Mr. Atiku Abubakar touts himself as the most experienced person in the election, having been the vice president between 1999 and 2007 – and it was this time that there was some controversy.
His boss former president Olusegun Obasanjo accused him of embezzling $145 million from the Petroleum Technology Development Fund (PTDF) in 2003.
Mr. Obasanjo, who is quick to speak out against other politicians, included a chapter in his book My Watch, published in 2014, on the alleged wrongdoing of his former deputy.
Mr. Abubakar denied the allegation, saying $145 million had been invested in commercial banks to accumulate interest to be reinvested in the PTDF project.
The 76-year-old said he first made money from farming and owning houses in his home state of Adamawa. A former customs officer, he said that he recognized early in life that he had “a good nose for money”.
It was in the 1980s that he established an oil-servicing firm that catapulted him into the world of the wealthy.
Opponents have accused him of flouting a law that prohibits civil servants from engaging in private business other than farming.
Mr. Abubakar’s spokesperson described his venture as a small business that many public servants engage in, such as using their car as a taxi or setting up a shop in front of their house to support their families.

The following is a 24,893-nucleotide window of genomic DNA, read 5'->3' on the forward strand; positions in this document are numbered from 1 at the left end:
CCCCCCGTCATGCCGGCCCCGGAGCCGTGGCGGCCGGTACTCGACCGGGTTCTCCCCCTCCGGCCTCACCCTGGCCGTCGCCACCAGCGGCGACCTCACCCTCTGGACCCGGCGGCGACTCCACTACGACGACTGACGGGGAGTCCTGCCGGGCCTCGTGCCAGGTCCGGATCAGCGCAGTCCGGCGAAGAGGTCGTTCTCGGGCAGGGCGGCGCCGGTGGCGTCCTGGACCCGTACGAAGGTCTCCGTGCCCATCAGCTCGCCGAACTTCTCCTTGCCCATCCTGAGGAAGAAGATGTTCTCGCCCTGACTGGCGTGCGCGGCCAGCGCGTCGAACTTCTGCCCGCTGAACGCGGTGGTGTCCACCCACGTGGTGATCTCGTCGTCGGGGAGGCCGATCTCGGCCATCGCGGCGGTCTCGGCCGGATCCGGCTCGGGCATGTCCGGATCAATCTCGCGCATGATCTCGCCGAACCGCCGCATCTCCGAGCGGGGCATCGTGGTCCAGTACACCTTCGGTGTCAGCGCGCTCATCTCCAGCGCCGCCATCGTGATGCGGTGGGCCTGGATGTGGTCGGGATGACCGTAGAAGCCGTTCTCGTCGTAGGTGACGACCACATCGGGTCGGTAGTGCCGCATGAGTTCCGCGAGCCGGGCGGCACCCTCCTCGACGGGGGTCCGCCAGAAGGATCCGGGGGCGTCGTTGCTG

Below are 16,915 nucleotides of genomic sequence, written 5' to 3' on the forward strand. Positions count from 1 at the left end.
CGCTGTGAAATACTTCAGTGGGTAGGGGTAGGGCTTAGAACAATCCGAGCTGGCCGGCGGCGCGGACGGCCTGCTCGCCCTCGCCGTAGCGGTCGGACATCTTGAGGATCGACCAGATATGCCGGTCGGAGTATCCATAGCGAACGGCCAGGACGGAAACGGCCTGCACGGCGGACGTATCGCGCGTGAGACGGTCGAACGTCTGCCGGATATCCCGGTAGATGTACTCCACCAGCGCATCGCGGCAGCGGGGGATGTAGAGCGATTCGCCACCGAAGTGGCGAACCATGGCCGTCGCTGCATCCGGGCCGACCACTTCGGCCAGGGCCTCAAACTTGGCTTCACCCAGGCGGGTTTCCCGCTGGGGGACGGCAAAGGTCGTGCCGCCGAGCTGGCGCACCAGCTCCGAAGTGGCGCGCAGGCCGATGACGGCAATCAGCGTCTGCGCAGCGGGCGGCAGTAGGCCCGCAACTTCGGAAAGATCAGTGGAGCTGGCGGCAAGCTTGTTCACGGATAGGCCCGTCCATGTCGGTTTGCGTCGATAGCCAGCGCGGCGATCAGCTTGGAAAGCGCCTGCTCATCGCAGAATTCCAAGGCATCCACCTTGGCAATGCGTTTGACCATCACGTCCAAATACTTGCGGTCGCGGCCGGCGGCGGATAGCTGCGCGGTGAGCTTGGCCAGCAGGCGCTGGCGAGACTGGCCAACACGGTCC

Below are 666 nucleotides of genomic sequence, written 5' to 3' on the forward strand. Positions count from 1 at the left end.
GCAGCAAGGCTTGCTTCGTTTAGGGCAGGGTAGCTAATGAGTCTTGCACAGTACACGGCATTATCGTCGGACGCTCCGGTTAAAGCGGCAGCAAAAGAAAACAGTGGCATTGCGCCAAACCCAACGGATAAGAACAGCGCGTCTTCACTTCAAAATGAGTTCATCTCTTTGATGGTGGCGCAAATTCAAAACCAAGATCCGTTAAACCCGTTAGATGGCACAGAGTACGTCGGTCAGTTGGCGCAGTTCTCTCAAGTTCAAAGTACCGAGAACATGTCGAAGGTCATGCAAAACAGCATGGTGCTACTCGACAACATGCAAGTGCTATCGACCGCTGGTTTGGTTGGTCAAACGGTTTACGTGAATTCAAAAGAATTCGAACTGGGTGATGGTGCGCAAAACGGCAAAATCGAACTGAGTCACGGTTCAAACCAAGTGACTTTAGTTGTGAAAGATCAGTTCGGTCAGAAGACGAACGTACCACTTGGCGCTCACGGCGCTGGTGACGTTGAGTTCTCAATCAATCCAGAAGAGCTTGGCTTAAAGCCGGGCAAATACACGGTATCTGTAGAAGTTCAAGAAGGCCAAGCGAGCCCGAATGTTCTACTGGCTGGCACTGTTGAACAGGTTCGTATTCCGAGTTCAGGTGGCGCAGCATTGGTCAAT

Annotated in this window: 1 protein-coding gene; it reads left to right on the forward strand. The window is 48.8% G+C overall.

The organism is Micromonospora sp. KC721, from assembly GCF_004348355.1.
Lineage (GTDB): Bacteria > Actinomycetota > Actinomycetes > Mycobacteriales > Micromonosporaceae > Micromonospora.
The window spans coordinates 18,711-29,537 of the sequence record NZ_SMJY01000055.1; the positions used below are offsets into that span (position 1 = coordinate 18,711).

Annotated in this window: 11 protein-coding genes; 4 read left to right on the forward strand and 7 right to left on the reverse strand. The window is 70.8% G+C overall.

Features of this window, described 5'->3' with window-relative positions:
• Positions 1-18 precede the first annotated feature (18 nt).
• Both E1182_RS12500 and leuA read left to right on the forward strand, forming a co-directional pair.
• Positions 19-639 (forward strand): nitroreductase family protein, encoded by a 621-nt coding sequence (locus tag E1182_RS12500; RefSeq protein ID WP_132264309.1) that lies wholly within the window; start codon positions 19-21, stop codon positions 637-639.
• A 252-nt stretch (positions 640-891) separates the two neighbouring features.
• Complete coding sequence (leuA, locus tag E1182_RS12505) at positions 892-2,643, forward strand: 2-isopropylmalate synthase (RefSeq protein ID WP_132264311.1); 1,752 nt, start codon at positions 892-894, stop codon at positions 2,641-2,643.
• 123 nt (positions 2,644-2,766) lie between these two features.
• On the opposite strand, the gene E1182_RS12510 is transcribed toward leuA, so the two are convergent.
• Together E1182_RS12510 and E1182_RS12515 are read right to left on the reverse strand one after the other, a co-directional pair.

“He only invested his income to earn interest. He was not doing any other work in form of private work like you are inferring,” Paul Ibe told the newsmen.
In 2010, a US Senate committee report alleged that between 2000 and 2008, Mr. Abubakar, through one of his four wives, transferred more than $40m in “suspect funds” into the US from offshore shell companies.
The report claimed that at least $1.7m of this came from bribes paid by German technology company Siemens, which pleaded guilty to bribery charges in 2008 and agreed to pay a $1.6bn fine.
He was also a major figure in the corruption trial of former US Congressman William Jefferson, who in the Senate report described Mr. Abubakar as “really corrupt” and said he needed money to bribe him to approve a US company’s business deals in Nigeria.
Mr. Jefferson was convicted in 2009 and sentenced to 13 years in prison, which was subsequently reduced.
Mr. Abubakar has repeatedly denied any wrongdoing and neither he nor his now-divorced wife face criminal charges in the US.
“Atiku Abubakar is not on trial for corruption or any other misconduct either in Nigeria or any foreign land,” Mr. Ibe said.
“He can only be unfit for public office when he is indicted by a court of law. That is not the situation.”